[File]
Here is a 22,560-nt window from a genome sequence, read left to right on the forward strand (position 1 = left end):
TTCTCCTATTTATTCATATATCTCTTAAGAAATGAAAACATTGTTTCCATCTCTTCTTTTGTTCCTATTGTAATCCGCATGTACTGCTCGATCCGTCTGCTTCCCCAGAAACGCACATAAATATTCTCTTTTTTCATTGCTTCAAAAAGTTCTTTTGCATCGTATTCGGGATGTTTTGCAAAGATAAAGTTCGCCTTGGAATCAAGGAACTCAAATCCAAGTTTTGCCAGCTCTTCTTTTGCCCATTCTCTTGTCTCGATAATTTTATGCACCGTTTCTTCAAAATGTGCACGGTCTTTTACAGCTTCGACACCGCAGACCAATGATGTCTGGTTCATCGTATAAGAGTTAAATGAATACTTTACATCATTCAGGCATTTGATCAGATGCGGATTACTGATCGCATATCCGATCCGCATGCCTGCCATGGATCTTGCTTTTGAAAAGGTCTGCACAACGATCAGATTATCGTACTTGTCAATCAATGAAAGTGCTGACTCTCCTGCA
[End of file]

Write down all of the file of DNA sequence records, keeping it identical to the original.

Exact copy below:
Here is a 22,560-nt window from a genome sequence, read left to right on the forward strand (position 1 = left end):
TTCTCCTATTTATTCATATATCTCTTAAGAAATGAAAACATTGTTTCCATCTCTTCTTTTGTTCCTATTGTAATCCGCATGTACTGCTCGATCCGTCTGCTTCCCCAGAAACGCACATAAATATTCTCTTTTTTCATTGCTTCAAAAAGTTCTTTTGCATCGTATTCGGGATGTTTTGCAAAGATAAAGTTCGCCTTGGAATCAAGGAACTCAAATCCAAGTTTTGCCAGCTCTTCTTTTGCCCATTCTCTTGTCTCGATAATTTTATGCACCGTTTCTTCAAAATGTGCACGGTCTTTTACAGCTTCGACACCGCAGACCAATGATGTCTGGTTCATCGTATAAGAGTTAAATGAATACTTTACATCATTCAGGCATTTGATCAGATGCGGATTACTGATCGCATATCCGATCCGCATGCCTGCCATGGATCTTGCTTTTGAAAAGGTCTGCACAACGATCAGATTATCGTACTTGTCAATCAATGAAAGTGCTGACTCTCCTGCA